Seeing birds remain local during the winter months isn’t uncommon. Most species choose to migrate to warmer climates, and many British birds make an appearance in southern Europe and Africa during our winter.
It’s worth considering how some birds even migrate to Britain from even colder locations with higher elevations. A large proportion of the Robins seen over the coldest season actually hail from the Scandinavian region.
Birds have a number of handy tricks available to them to keep them warm during the hostile winter period, and it’s interesting to take a look at just how they function.
An initially counterintuitive technique, birds are able to alter their temperatures to within a few degrees of the norm. This is handy for most of the year, but during the winter it becomes far more extreme. By entering a state of torpor, a temporary mode similar to hibernation, some species are able to reduce their temperatures by a stunning half of their normal levels. The benefit is that energy consumption is reduced substantially, allowing them to survive on less hard-to-find nutrients.
Birds try to avoid spending too much time in their torpor state, even during the night. Their reactions are slowed considerably, and they’re seriously at risk of predators during their rest.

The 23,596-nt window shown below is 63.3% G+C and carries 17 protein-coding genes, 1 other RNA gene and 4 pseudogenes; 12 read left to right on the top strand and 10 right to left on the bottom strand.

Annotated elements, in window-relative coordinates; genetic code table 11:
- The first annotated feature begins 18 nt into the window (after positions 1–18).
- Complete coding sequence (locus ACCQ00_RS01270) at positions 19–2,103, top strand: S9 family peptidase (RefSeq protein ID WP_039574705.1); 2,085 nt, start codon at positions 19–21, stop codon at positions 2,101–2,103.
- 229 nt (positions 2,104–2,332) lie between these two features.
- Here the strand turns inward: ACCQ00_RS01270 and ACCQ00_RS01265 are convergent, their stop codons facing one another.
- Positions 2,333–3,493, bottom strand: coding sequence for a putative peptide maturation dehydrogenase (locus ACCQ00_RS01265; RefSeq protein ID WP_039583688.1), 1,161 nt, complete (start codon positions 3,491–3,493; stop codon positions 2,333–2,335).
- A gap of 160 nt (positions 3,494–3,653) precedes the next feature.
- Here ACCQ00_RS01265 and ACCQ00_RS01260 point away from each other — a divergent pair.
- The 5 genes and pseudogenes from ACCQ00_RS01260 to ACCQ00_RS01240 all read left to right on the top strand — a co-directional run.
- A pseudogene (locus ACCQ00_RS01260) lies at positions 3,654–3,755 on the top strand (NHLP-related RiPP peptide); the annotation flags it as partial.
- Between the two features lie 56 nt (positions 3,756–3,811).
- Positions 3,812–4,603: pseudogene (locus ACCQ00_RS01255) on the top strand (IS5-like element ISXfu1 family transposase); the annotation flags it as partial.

There’s a reason down pillows and jackets are such warm, popular choices. Fluffing up some feathers and allowing air space to rest between them is an excellent method of insulation, and one that birds are clearly suited for. Particularly smaller birds like Robins can be seen puffing up their feathers throughout the season in an effort to keep the heat in.
Birds are fully capable of maintaining a small supply of fat to contain additional energy and insulate themselves against the cold. If food is available they’ll eat heavily, particularly any worms and other live feeds turned up by gardeners. They mainly gorge themselves during the autumn period in order to prepare for the months ahead.
While birds’ legs and feet are scaled to defend from heat loss, they attempt to protect themselves even further by tucking their extremities into their feathers. It’s not unusual to see a bird hiding its head under a wing, or standing on one leg to warm the second.
There’s no surprise in seeing large numbers of birds flocking together in trees and hedging to warm each other during the nights. Gardeners with housing features for their birds can often expect to see a far larger number of simultaneous visitors than normal during the winter season, if there are enough birds locally.